At least the titular issues can be circumvented. It's very difficult to run away with a misleading impression if the title has no information in it, isn't it? So, we can solve that problem by keeping the title really simple. Let's call it The Teaching, or maybe The Recitation. Better yet, let's go for the simplest title possible, and just call it The Book.

Unfortunately, these titles have been tried, although when we cast them in their original languages, which we'll do in a moment, we'll see that even worse problems can manifest.

What all of the above should be leading to is that, although books are brilliant, and can be incredibly useful for conveying information, they can still pose problems, especially when we have to try to glean some meaning without being able to quiz the author on what he meant.

So, suppose I'm the ruler of the universe, and I want to convey to my creation - specifically to my chosen species, the most important aspect of the entire enterprise, and for which the universe was created - my message, telling them all of the important things they need to know - how I want them to behave, what it's all about, where they can put their penises and what position I wish them to adopt while engaging in this practice, how they're to treat each other - the rules of the game. What, given all of the above, and given that I'm supposed to have perfect, infallible knowledge of the entirety of the universe including all of space and time and the thoughts of every entity within it, is the best plan I can come up with?

I know, I'll use a book, ambiguous, open to interpretation, riddled with vague metaphor and straight up factual errors that are demonstrably not in accord with experience. Let my infallible knowledge result in a failure to correctly count the legs on an insect, or assert that the genomes of organisms can be changed wholesale by having their parents bump uglies alongside coloured sticks. Let's give it a nice, simple title, like The Holy Teaching (Torah) or The Holy Recitation (Qu'ran) or maybe simply The Holy Book (Bible).

Let's overlook all of the issues arising in the foregoing discussion, knowing about all of them. Let's ignore the fact that some people will use these books as weapons to beat, figuratively and literally, others who don't accept it. Let's make it so that no group of believers can agree with any other group about what I was trying to say. Let's ignore the fact that people will literally kill and die over the nonsensical contents of this book, that it will be the cause of millions upon millions of deaths and depredations, denial of basic rights, justification for slavery and subjugation, and treating followers of other iterations of the same book as second-class, or subhuman, all allegedly representing what I, author and inspiration for all of these books, and architect of the universe, purportedly want to see.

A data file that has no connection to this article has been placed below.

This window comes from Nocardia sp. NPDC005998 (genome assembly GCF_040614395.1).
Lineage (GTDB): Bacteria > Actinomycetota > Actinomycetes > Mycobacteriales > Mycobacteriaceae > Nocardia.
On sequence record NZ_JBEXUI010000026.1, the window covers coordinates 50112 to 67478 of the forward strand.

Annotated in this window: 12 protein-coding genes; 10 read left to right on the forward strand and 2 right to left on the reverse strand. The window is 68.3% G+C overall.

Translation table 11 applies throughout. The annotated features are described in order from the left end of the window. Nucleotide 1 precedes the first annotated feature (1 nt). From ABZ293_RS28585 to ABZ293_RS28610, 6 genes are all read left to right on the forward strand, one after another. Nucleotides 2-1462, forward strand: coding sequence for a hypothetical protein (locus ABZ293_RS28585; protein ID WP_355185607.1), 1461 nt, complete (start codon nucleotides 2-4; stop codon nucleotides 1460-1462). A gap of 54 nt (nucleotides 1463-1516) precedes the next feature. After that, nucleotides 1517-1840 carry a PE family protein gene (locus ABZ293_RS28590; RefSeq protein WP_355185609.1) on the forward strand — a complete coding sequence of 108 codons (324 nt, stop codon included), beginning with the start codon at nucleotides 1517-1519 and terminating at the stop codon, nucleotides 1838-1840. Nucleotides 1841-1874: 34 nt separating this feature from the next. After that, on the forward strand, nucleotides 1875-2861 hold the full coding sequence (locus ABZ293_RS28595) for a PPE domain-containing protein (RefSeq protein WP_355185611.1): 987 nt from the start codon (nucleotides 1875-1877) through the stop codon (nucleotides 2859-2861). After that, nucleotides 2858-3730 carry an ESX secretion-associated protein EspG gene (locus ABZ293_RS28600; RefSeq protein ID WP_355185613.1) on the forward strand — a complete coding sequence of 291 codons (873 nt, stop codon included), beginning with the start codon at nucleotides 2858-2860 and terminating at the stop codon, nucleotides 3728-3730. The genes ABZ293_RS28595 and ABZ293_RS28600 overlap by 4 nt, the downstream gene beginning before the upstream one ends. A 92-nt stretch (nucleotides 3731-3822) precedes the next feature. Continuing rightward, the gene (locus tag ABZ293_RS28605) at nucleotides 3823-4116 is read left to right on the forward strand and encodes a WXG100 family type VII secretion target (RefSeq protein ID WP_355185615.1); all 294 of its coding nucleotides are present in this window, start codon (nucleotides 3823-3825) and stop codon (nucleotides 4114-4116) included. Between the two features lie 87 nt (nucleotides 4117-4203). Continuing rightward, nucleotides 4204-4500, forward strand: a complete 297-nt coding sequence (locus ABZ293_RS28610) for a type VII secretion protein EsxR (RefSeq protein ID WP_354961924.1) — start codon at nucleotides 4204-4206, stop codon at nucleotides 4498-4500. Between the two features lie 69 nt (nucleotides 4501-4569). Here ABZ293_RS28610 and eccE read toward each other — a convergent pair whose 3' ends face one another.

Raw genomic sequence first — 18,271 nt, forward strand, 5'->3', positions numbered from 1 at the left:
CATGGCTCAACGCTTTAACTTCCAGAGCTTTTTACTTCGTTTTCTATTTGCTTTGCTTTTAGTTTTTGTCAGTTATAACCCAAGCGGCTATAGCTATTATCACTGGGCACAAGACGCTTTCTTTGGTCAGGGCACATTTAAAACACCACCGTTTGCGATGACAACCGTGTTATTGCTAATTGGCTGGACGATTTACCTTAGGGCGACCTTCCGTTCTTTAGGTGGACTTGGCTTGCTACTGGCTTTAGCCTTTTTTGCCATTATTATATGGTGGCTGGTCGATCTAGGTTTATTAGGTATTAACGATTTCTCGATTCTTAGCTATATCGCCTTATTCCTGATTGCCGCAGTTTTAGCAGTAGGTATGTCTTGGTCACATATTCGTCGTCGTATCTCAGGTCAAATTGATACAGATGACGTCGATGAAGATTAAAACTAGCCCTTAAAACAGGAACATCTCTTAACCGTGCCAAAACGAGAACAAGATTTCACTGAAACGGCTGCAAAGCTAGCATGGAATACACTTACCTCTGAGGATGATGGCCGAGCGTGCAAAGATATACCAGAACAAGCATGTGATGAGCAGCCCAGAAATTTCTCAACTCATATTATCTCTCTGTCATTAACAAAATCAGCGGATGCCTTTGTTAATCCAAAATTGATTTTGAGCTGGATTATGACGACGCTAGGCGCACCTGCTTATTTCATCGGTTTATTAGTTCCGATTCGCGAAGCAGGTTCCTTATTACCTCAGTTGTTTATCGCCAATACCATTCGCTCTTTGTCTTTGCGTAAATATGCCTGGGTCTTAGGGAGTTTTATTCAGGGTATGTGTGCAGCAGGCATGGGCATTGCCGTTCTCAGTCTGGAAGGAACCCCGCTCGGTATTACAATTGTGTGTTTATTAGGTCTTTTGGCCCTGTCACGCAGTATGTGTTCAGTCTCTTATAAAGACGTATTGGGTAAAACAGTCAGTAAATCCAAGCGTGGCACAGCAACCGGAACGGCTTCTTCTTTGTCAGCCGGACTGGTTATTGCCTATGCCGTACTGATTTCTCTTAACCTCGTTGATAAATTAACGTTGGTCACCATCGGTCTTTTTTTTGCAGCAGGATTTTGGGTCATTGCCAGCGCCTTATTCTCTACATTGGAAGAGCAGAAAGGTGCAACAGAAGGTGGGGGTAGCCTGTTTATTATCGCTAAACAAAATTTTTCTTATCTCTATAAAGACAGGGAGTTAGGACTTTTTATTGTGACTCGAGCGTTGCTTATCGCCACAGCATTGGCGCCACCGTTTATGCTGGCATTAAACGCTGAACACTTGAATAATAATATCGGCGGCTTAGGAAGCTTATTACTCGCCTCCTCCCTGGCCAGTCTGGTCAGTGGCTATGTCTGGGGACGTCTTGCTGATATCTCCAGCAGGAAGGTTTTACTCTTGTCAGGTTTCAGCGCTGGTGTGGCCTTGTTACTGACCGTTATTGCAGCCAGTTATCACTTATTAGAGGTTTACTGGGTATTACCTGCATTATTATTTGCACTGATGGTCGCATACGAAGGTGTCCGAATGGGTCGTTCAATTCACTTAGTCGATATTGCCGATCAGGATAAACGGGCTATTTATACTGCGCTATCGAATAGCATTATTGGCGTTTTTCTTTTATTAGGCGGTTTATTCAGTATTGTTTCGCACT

Nope, I can't think of a better plan than that. What do you think?

It's interesting to me that, when I ask for evidence that the purportedly omnipotent, omniscience creator of the universe has any basis in reality, I often get a response along the lines of 'well, the Bible says...'

This is the thing: The Bible, the Torah, the Qu'ran, these aren't evidence. If you want to present these as evidence for your deity, what you're actually presenting is evidence that the deity you believe in is an incompetent moron. These books are the claim, not the evidence. On what basis should I be tempted to accept the claim of these books at face value, when I know at least some of them to be flat-out wrong? 

Not to be believed by a thinking person.

*This phrase is horribly misunderstood, largely because, like 'theory', the term 'fitness' has a very specific meaning in evolutionary biology. In the jargon, fitness is a measure of performance against a specific measure, namely 'expected number of offspring'. It doesn't mean that the fastest, biggest, strongest, etc., will survive, only that the organism with the greater fitness will be better represented in future generations with a statistical weighting. See Has Evolution Been Proven? for more on this. A vernacular phrasing that more accurately conveys the proper treatment would be 'survival of the sufficiently fit, on average'.